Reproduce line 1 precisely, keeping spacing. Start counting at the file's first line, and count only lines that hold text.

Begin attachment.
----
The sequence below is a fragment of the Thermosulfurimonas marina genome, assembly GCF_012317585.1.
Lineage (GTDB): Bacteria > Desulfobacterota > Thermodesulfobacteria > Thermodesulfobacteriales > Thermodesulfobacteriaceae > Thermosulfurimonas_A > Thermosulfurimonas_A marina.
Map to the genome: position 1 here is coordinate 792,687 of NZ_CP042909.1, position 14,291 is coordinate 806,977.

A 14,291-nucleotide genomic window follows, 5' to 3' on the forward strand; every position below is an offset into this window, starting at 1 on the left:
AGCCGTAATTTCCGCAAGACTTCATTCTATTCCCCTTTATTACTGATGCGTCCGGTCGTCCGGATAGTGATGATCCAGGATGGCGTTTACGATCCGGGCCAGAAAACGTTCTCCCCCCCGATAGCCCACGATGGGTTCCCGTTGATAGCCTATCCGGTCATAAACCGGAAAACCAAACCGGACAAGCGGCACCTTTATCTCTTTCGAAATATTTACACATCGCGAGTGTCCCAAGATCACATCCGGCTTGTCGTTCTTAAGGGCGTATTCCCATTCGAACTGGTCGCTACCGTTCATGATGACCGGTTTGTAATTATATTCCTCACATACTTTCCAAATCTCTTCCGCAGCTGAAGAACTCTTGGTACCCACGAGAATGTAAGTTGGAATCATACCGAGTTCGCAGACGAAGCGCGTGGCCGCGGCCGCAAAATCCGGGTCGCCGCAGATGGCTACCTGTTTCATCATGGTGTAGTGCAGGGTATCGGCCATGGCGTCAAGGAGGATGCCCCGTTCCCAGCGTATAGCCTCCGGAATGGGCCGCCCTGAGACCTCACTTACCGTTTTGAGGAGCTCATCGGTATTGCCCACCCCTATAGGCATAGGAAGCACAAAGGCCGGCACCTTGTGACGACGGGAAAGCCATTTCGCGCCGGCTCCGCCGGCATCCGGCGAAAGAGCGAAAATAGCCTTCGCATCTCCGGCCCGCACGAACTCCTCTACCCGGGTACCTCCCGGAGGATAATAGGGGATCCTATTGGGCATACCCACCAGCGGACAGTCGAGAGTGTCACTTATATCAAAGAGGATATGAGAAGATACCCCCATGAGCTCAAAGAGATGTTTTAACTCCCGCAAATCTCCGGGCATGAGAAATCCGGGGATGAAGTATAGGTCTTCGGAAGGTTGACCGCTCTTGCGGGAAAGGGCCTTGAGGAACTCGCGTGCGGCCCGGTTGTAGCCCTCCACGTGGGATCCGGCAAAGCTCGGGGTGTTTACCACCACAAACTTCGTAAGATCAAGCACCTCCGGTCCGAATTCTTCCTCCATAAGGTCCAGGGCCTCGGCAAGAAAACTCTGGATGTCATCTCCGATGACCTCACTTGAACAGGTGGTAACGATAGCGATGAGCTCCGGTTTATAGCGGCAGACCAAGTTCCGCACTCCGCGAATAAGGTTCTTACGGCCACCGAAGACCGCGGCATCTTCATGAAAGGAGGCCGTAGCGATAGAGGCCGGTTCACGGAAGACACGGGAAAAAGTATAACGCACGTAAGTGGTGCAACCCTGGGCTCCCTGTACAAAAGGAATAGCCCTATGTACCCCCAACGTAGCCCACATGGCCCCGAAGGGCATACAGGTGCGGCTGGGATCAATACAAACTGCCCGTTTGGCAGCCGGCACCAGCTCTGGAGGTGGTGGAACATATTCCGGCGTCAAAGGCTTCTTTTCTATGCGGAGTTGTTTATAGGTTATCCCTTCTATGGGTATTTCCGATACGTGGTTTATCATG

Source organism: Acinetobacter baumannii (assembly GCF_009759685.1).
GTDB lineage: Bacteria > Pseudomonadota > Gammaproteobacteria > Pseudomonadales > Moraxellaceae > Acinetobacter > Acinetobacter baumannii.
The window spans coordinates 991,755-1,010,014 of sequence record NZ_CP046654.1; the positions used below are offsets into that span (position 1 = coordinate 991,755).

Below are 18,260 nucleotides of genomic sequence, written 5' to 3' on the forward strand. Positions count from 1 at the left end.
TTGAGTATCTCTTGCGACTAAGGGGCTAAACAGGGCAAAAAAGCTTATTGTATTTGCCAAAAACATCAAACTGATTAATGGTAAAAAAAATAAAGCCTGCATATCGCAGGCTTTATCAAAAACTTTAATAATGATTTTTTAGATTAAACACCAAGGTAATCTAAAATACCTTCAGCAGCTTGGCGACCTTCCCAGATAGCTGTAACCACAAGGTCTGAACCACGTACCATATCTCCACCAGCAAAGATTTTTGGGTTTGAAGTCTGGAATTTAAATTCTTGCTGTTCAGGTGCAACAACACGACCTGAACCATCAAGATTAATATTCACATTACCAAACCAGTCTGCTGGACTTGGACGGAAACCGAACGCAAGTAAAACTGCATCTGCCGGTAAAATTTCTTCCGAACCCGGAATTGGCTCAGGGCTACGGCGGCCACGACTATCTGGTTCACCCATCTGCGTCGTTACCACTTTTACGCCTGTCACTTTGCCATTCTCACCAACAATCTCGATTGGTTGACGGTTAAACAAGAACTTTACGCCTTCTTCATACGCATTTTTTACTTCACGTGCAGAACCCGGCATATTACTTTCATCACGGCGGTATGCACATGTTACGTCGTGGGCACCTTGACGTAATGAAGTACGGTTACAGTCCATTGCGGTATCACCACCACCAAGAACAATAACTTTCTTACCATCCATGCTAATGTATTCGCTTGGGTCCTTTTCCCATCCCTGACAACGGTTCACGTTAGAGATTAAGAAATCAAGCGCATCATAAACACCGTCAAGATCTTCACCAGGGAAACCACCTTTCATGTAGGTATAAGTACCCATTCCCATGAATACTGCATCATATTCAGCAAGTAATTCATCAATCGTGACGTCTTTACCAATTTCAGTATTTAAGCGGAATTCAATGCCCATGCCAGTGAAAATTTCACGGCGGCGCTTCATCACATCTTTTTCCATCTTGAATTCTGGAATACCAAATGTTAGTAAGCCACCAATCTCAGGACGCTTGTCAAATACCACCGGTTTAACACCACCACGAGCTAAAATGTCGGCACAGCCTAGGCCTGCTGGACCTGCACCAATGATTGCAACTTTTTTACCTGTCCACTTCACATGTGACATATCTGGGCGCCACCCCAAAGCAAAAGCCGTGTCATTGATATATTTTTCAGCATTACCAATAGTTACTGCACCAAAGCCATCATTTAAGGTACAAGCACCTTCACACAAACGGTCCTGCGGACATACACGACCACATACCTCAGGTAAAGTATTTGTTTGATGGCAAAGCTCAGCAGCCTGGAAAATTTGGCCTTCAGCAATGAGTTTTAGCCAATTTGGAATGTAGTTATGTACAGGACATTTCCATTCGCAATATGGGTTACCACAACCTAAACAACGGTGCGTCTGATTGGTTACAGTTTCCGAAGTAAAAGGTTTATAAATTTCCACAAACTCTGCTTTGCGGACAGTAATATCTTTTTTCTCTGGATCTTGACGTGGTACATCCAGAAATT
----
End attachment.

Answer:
The sequence below is a fragment of the Thermosulfurimonas marina genome, assembly GCF_012317585.1.